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A3 is a 3 x 3 matrix

  1. Jul 17, 2005 #1
    A2 is a 2 x 2 matrix with all 1's as its entries, and A3 is a 3 x 3 matrix with all 1's as its entries, and An is an n x n matrix with all 1's as its entries. Find n linearly independent eigenvectors of An. What are their associated eigenvalues.

    I have no idea how to do this. Any help would be super great!

    Does v1=[1,0,...0], v2=[1,1,0,...0], vn=[1,1,1,...1] work? This is really hard since the null space of An only has n-1 linearly independent vectors. :frown:
    Last edited: Jul 17, 2005
  2. jcsd
  3. Jul 17, 2005 #2


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    Find the determinant of each of those matrices and eventually you'll notice the relationship in a characteristic equation:

    [tex]A = \left(\begin{array}{abcdef}
    1-\lambda & 1 & 1\\
    1 & 1-\lambda & 1\\
    1 & 1 & 1-\lambda

    [tex]det(A) = -\lambda^3+3\lambda^2=0 [/tex]

    Similarly for [tex]A_{2x2}, det(A)=\lambda^2-2\lambda=0[/tex]
    [tex]A_{4x4}, det(A)=\lambda^4-4\lambda^3=0[/tex]
    [tex]A_{5x5}, det(A)=-\lambda^5+5\lambda^4=0[/tex]

    The [tex]\lambda[/tex] is the eigenvalue. You can find your associated eigenvector by solving for this equation:

    [tex]Av=\lambda v[/tex]

    Where A is the matrix with all entries 1, v is the eigenvector, and [tex]\lambda[/tex] is the eigenvalue.

    For example:


    [tex]A = \left(\begin{array}{abcdef}
    1-\lambda & 1\\
    1 & 1-\lambda\\

    [tex]det(A) = (1-\lambda)(1-\lambda)-1=0[/tex]

    Solving for [tex]\lambda[/tex] we get: [tex]\lambda=0, 2[/tex]

    Now find associated eigenvectors for each eigenvalue:
    [tex]Since Av=\lambda v[/tex]
    [tex]Av-\lambda v=0[/tex]
    v is your eigenvector

    So for [tex]\lambda=0:[/tex]

    [tex]A = \left(\begin{array}{abcdef}
    1-0 & 1 \\
    1 & 1-0 \\

    [tex]A = \left(\begin{array}{abcdef}
    1 & 1 \\
    1 & 1 \\

    Your eigenvector is of the form [tex]v = \left(\begin{array}{abcdef}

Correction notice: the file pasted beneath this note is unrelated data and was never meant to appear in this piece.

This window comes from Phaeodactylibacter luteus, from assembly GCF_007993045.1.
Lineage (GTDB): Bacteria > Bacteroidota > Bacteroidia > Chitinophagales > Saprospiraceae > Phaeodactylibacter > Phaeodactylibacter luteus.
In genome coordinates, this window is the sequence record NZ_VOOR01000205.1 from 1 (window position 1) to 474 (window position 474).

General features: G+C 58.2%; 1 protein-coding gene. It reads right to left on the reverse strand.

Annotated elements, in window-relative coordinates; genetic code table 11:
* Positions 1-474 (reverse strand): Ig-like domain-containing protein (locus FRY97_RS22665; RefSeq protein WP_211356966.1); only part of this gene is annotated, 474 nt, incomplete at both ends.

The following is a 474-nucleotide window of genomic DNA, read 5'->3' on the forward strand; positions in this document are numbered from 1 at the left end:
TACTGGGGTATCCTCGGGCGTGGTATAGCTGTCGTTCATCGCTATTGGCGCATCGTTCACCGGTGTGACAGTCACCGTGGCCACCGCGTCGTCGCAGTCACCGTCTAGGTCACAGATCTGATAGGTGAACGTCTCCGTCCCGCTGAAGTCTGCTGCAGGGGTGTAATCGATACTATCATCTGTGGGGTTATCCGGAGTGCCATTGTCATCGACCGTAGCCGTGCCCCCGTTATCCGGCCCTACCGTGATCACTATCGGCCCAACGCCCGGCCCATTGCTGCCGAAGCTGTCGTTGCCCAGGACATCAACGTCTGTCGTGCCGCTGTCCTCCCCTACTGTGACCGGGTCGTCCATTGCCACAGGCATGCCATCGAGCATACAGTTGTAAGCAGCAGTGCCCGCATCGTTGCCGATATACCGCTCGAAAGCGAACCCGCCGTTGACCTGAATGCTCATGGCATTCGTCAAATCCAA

v_1 \\
    v_2 \\

    Multiplying out with vector v and equationg to 0 you get:
    [tex] 1v_1 + 1v_2 = 0[/tex]
    [tex] 1v_1 + 1v_2 = 0[/tex]

    Therefore in this particular case [tex]1v_1 = -1v_2[/tex] you can pick any number for [tex]v_2[/tex], i'd go with [tex]v_2=1[/tex]. So your eigenvector for [tex]\lambda=0[/tex] is:

    [tex]v = \left(\begin{array}{abcdef}
    -1 \\
    1 \\

    You can check your eigenvalues and eigenvector simply by multiplying them out, since [tex]Av=\lambda v[/tex]


    [tex] \left(\begin{array}{abcdef}
    1 & 1 \\
    1 & 1 \\
    -1 \\
    1 \\
    1 \\

    However to answer your question for [tex]A_{nxn}[/tex] matrices..

    since det(A)=0 for all such matrices and trace(A)=n you may notice that for every [tex]A_{nxn} [/tex] matrix you get n eigenvalues, but only one of them is an real number eigenvalue, [tex]\lambda=n[/tex]. In other words, for [tex]A_{2x2}, \lambda=2,0; A_{3x3}, \lambda=3,0,0; A_{4x4}, \lambda=4,0,0,0[/tex] --- you get the idea.
    Last edited: Jul 17, 2005
  4. Jul 17, 2005 #3


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    2015 Award

    with no calculation at all, just thinking abut the meaning of eigenvalues, one immediately sees that there is an n-1 dimensional kernel, spanned by n-1 independent eigenvectors, namely e1-e2, e1-e3,....,e1-en.

    then since every one of these standard vectors goes to (1,...,1), their sum which equals this vector, goes to (n,...,n), so e1+...+en is another eigenvector.

    the moral here is to think about the meaning of things before calculating. this approach led me to see the answer almost instantly, even before getting as far as your EDIT, much less cronxeh's post.
    Last edited: Jul 17, 2005
  5. Aug 2, 2005 #4
    Not to be a pain in the butt, but you forgot the idenity matrix (A-[tex]\lambda[/tex]I)
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